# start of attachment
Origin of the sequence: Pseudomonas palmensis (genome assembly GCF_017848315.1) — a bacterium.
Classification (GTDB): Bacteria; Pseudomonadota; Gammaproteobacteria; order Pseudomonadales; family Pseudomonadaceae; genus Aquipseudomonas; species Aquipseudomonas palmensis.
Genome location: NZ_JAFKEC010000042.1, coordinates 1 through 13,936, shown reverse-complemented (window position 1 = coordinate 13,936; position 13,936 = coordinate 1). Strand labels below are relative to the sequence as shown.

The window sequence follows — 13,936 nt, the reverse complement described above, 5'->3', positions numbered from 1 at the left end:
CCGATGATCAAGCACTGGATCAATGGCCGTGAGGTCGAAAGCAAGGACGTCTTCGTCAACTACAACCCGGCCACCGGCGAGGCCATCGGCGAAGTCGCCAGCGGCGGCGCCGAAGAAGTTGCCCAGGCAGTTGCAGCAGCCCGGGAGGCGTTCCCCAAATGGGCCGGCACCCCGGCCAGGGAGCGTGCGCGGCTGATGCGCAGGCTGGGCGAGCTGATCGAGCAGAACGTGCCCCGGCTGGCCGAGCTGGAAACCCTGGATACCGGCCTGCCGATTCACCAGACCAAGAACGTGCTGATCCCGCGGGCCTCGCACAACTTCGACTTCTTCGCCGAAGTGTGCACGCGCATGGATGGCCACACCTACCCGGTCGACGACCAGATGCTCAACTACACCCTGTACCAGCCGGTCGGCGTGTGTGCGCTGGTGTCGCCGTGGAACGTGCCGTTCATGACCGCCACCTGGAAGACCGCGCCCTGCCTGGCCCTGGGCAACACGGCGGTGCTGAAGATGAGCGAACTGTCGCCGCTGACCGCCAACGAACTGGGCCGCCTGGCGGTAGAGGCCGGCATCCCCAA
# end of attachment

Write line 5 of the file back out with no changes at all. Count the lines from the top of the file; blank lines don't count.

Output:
CCGATGATCAAGCACTGGATCAATGGCCGTGAGGTCGAAAGCAAGGACGTCTTCGTCAACTACAACCCGGCCACCGGCGAGGCCATCGGCGAAGTCGCCAGCGGCGGCGCCGAAGAAGTTGCCCAGGCAGTTGCAGCAGCCCGGGAGGCGTTCCCCAAATGGGCCGGCACCCCGGCCAGGGAGCGTGCGCGGCTGATGCGCAGGCTGGGCGAGCTGATCGAGCAGAACGTGCCCCGGCTGGCCGAGCTGGAAACCCTGGATACCGGCCTGCCGATTCACCAGACCAAGAACGTGCTGATCCCGCGGGCCTCGCACAACTTCGACTTCTTCGCCGAAGTGTGCACGCGCATGGATGGCCACACCTACCCGGTCGACGACCAGATGCTCAACTACACCCTGTACCAGCCGGTCGGCGTGTGTGCGCTGGTGTCGCCGTGGAACGTGCCGTTCATGACCGCCACCTGGAAGACCGCGCCCTGCCTGGCCCTGGGCAACACGGCGGTGCTGAAGATGAGCGAACTGTCGCCGCTGACCGCCAACGAACTGGGCCGCCTGGCGGTAGAGGCCGGCATCCCCAA